Nightfall InfoSec Roundup: March 9 to March 16

In the Nightfall InfoSec Roundup, we summarize the latest information security news, breaches, vulnerabilities & advancements. In this week’s edition:

Exploits & Vulnerabilities


VMWare Releases Fix for Critical Guest-to-Host Vulnerability
A security update has been released that fixes a Critical vulnerability in VMware Workstation Pro that could allow an application running in a guest environment to execute a command on the host. This vulnerability is in the Windows vmnetdhcp service, which is used toassign IP addresses to the guest host via DHCP.


Details about new SMB wormable bug leak in Microsoft Patch Tuesday update
Details about a new “wormable” vulnerability in the Microsoft Server Message Block (SMB) protocol have accidentally leaked online today during the preamble to Microsoft’s regular Patch Tuesday update cycle. No technical details have been published, but short summaries describing the bug have been posted on the websites of two cyber-security firms, Cisco Talos and Fortinet.


Most computers easy to hack due to vulnerability in memory chips
Most computer systems are still very easy to hack, due to a vulnerability in memory chips produced by Samsung, Micron and Hynix, according to a study by researchers from VUSec of the Vrije Universiteit Amsterdam. The vulnerability in question is called Rowhammer, a design flaw in the internal memory (DRAM) chips of a device that creates the vulnerability.


LVI Attacks: New Intel CPU Vulnerability Puts Data Centers At Risk
Modern Intel CPUs have now been found vulnerable to a new attack that involves reversely exploiting Meltdown-type data leak vulnerabilities to bypass existing defenses, two separate teams of researchers told The Hacker News.


AMD Downplays CPU Threat Opening Chips to Data Leak Attacks
New speculative execution attacks have been disclosed in AMD CPUs, however AMD said that they are not new. AMD is seeking to downplay side-channel attacks that can leak potentially sensitive data from its processors released between 2011 and 2019. The Take A Way attack, so-called by researchers with the Graz University of Technology in a new analysis this weekend,is a side-channel attack.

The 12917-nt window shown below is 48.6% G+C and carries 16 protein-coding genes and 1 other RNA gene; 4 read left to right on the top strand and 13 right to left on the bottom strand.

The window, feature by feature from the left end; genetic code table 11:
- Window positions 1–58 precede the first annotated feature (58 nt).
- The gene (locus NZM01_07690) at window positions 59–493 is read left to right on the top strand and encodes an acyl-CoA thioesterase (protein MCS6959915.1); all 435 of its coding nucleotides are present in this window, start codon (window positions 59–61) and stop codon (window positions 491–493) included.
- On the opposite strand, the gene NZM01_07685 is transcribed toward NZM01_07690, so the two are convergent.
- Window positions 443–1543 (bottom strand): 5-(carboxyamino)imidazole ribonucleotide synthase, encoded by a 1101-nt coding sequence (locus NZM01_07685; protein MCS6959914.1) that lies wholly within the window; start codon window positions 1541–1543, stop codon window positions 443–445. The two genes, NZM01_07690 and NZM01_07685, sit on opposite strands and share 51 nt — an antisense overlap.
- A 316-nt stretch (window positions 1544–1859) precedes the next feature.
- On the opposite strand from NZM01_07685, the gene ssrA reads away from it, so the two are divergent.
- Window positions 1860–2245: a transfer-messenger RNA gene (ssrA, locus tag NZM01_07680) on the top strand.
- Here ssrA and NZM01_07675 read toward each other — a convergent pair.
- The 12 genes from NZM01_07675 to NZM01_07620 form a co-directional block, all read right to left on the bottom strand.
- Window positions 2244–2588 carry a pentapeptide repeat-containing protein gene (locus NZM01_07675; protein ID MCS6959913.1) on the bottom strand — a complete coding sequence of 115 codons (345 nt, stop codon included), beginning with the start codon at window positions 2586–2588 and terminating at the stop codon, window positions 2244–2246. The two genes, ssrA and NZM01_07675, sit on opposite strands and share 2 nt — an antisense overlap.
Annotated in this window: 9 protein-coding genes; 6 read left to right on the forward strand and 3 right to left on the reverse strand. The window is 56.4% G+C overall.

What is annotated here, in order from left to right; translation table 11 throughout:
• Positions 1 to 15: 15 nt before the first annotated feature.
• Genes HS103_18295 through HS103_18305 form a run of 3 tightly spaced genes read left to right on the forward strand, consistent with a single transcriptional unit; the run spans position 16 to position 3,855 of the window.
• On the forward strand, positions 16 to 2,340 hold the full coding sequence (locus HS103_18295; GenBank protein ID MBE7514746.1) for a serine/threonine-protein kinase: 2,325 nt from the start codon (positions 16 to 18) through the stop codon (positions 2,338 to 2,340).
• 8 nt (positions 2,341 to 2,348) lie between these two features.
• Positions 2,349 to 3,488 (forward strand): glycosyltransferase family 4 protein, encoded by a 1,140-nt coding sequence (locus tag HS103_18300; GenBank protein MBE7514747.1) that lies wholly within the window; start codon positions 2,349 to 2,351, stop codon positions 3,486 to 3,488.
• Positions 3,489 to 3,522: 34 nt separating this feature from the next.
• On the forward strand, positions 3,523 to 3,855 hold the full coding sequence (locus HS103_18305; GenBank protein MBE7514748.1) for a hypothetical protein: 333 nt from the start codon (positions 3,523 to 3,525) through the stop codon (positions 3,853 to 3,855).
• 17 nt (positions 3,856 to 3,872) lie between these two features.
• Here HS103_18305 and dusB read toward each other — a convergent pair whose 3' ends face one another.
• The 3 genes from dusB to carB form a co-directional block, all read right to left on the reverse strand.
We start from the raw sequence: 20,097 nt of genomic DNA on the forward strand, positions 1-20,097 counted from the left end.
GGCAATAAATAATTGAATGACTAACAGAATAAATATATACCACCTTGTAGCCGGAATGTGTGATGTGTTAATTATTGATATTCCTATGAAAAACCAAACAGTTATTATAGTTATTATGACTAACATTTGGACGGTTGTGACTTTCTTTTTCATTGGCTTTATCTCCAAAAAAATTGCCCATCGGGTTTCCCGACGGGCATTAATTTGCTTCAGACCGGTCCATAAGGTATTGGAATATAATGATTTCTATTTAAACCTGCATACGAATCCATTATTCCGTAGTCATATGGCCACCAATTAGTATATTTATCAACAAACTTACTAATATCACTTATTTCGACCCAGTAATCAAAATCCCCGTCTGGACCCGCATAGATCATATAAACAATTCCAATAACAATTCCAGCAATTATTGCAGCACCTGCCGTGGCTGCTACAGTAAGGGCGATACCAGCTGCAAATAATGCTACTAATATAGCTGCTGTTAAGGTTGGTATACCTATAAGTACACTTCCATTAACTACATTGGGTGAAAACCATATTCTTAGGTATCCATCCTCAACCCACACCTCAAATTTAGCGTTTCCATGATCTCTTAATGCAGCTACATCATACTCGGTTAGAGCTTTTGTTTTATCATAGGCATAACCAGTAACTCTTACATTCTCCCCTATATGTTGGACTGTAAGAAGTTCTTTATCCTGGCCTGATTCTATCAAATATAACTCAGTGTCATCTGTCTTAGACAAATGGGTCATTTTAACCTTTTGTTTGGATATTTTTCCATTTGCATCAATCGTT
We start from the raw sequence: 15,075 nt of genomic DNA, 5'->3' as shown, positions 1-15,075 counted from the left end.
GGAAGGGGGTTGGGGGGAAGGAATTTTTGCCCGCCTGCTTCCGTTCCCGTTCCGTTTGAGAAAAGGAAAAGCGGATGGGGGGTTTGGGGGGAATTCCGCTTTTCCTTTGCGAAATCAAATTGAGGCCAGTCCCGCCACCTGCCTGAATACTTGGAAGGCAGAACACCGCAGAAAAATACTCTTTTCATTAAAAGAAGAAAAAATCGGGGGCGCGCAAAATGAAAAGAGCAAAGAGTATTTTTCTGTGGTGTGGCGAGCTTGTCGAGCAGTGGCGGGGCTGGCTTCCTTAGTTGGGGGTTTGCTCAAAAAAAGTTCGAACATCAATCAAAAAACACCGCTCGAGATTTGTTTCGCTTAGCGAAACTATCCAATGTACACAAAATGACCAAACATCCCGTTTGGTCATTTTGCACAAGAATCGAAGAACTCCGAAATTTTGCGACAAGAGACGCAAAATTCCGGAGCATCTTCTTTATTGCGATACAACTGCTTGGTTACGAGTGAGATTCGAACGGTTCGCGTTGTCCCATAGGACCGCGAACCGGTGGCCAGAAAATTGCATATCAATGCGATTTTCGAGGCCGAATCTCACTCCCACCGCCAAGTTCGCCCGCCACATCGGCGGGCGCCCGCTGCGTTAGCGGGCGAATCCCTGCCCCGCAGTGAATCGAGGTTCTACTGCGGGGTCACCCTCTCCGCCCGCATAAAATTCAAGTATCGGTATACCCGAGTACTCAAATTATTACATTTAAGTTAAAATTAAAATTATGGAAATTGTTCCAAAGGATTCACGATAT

PPP Daemon flaw opens Linux distros, networking devices to takeover attacks
A vulnerability (CVE-2020-8597) in the Point-to-Point Protocol Daemon software, which comes installed on many Linux-based and Unix-like operating systems and networking devices, can be exploited by unauthenticated attackers to achieve code execution on – and takeover of – a targeted system. The vulnerability affects Debian GNU/Linux, NetBSD, Red Hat, Ubuntu, OpenWRT, TP-LINK and Cisco offerings.

Ongoing Risks & Threats


Hackers are using the COVID-19 pandemic to spread malware
Every time theres a major news story, a world event or even regular national events like tax preparation season, hackers jump at the chance to take advantage of the uptick in chatter to launch attacks against unsuspecting victims. As it turns out, the COVID-19 pandemic isnt any different.


Make America Safe Again? Federal Commission Warns U.S. At Risk Of ‘Catastrophic’ Cyber-Attack
A year-long analysis of threats to the U.S. has concluded that the country is dangerously insecure in cyber. So, what needs to be done to make America safe again? The federal Cyberspace Solarium Commission, chaired by Senator Angus King and Rep. Mike Gallagher, has published the results of a year-long analysis of the cyber-threat facing the U.S.


DDoS Attack Trends Reveal Stronger Shift to IoT, Mobile
Attackers are capitalizing on the rise of misconfigured Internet-connected devices running the WS-Discovery protocol, and mobile carriers are hosting distributed denial-of-service weapons. Distributed denial-of-service (DDoS) attacks remain a popular attack vector but have undergone changes as cybercriminals shift their strategies.


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